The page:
It is 100 years since the end of the Great War. For those four years people’s lives would have been dominated by the conflict. This is how the Great War, as it affected the parish, was recorded.
First in a series ‘From Parish Archives’ – get ready to be fascinated!
Oct 1914 Select Vestry agreed to a request that the hall would be used two nights a week for military drill. Permission was granted on the understanding that the object was to ‘organise this drill for the sole purpose of fitting men in this district to join Lord Kitchener’s army.’ ‘Further that the organisation shall be entirely non-political and non-sectarian and that this proviso shall appear on any poster or circular which may be issued.’
July 1915 Resolution conveying sympathy to Mr and Mrs Marrable on the death of their son at Gallipoli. Also congratulations to Capt. Keith that his health had improved sufficiently to enable him to return home.
September 1916 Agreed to convey sympathy to Mr Arthur Hamilton and Mr W.J. Nelson who had each lost a son at the Front.
November 1916 Sympathy conveyed to Mr W.H. Wilson on the death of his youngest son at the Front.
Application from Arthur Hamilton, Hollybrook, Foxrock to erect a mural tablet in memory of his son 2nd Lieut Geoffrey Hamilton. It was proposed to erect it over his pew. It was approved subject to a design change (they didn’t like the black marble which was proposed). It was agreed that a fee of 1/- (1 shilling) be charged. (Converts to €5.70 nowadays.)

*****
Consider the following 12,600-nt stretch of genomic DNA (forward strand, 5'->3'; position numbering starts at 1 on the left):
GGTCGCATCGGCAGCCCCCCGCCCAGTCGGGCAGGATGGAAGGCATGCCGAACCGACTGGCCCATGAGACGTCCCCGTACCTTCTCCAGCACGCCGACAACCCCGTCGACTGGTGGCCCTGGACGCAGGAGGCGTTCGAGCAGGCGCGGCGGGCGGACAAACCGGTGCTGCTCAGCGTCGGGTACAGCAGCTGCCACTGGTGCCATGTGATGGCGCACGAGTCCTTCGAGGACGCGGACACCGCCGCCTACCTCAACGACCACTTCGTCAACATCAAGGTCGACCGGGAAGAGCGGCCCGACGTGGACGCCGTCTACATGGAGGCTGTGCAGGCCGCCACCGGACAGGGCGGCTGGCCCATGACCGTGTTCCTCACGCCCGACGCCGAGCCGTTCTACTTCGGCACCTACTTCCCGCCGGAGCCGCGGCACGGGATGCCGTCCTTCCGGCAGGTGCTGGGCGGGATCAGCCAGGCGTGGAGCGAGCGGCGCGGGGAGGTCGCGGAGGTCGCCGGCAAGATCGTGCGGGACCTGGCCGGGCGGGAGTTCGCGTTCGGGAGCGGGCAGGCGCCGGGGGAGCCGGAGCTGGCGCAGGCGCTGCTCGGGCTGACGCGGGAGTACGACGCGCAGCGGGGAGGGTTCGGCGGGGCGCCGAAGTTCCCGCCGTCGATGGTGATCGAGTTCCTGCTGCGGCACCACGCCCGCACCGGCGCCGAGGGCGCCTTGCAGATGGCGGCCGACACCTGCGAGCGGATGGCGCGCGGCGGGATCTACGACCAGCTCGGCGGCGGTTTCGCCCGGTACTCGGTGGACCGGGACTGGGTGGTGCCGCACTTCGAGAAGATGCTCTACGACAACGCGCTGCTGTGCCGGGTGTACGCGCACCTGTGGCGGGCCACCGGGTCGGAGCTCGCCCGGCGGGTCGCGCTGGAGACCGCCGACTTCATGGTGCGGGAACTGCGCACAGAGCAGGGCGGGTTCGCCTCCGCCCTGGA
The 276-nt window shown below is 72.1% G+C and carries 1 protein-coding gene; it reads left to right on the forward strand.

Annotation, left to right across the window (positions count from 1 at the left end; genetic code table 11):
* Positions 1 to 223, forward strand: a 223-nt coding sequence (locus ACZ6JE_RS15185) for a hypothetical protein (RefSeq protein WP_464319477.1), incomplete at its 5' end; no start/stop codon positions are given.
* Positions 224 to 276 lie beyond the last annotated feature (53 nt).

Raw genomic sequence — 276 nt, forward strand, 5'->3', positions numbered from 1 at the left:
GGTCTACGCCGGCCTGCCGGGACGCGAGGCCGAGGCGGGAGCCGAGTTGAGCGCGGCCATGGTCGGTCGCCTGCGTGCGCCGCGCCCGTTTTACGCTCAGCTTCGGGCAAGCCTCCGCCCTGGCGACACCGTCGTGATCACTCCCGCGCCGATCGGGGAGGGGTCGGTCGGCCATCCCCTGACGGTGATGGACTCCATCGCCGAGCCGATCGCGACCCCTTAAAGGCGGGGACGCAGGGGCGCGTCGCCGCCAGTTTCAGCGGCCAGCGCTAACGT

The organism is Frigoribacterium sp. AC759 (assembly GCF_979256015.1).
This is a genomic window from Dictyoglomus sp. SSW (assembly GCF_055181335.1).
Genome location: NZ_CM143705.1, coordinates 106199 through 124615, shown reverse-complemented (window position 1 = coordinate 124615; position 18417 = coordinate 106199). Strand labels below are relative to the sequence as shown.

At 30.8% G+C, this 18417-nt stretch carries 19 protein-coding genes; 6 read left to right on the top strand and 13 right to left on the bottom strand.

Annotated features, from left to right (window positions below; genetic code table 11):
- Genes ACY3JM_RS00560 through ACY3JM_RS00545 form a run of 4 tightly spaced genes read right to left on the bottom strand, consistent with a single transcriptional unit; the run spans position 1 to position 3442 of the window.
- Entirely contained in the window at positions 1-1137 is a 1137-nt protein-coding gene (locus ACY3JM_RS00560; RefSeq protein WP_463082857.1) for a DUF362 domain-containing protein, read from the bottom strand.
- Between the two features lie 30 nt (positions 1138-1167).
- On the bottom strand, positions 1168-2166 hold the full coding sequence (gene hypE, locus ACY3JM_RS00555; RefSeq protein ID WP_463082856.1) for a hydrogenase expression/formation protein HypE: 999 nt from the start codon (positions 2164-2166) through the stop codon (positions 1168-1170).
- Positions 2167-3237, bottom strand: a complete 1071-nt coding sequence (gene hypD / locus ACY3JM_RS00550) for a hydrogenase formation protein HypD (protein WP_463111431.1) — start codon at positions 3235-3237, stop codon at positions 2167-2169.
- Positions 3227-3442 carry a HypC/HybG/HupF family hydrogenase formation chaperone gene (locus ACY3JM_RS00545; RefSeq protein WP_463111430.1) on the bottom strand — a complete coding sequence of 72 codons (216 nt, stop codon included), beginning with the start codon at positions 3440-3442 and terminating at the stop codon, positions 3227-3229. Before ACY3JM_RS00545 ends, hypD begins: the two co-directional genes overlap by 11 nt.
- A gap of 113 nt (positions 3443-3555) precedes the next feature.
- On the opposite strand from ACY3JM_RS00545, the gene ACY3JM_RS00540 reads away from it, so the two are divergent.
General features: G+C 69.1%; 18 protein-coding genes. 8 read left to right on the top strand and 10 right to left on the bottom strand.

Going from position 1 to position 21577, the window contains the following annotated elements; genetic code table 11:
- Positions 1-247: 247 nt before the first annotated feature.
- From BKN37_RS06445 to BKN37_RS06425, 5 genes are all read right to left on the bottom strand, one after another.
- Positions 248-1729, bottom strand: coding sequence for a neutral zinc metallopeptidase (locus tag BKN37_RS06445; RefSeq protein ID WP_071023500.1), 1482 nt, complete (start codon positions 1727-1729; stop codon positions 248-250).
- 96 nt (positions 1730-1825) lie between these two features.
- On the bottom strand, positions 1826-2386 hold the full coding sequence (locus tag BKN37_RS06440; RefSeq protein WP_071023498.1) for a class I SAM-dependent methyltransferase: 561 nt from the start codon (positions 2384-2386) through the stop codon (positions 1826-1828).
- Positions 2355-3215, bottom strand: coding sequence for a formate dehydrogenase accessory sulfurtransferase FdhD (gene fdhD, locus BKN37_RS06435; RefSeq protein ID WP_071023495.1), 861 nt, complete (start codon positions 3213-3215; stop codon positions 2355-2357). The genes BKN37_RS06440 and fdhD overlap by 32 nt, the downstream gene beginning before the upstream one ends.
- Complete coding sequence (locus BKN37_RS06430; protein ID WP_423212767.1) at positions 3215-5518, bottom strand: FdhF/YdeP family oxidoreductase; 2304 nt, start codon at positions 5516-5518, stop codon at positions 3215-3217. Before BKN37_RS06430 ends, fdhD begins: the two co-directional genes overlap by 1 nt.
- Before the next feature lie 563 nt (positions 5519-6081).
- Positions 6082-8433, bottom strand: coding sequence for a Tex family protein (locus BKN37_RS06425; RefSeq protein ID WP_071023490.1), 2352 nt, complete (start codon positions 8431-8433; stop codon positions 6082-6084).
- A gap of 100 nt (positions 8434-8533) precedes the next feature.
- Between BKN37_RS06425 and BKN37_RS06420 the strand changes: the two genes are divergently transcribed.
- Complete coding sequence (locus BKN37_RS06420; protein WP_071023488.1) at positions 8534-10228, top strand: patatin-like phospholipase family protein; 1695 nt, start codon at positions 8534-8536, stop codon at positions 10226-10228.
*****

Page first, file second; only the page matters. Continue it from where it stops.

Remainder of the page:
October 1918. Expressions of sympathy were made to Sir Edward and Lady O’Farrell and Mrs Halpin on the deaths of their sons at the Front.
December 1918 An application was received from Mr. W.H. Wilson of Carrickmines House to erect a memorial in the form of a stained glass window in memory of his three sons killed in action. The application was approved unanimously. (In the minutes of February 1919 it was clear that the suggestion for the memorial originated with friends of Charles Wilson.)
February 1919 Mr Richard Orpen (architect, brother of artist William Orpen and resident of Coologue, Carrickmines) proposed a design for a memorial outside the church. There was much discussion about the criteria for being listed on the memorial. A general meeting of the congregation was held to decide.
April 1919 The design for the Wilson window was submitted by R.C. Orpen and was unanimously approved. The design was submitted to the archbishop.
November 1919. A letter was received from Mrs Bewley, Lady Divisional Superintendent, St. John’s Ambulance Brigade stating that the members of the Carrickmines Nursing Division were anxious to place a memorial in Tullow Church to the memory of their late fellow member Miss Sophia Violet Barrett (who was on board the MV Leinster). The suggestion of a large silver chalice was gratefully accepted.
With thanks to the RCB where the minute books are held. Italics and brackets are clarifications.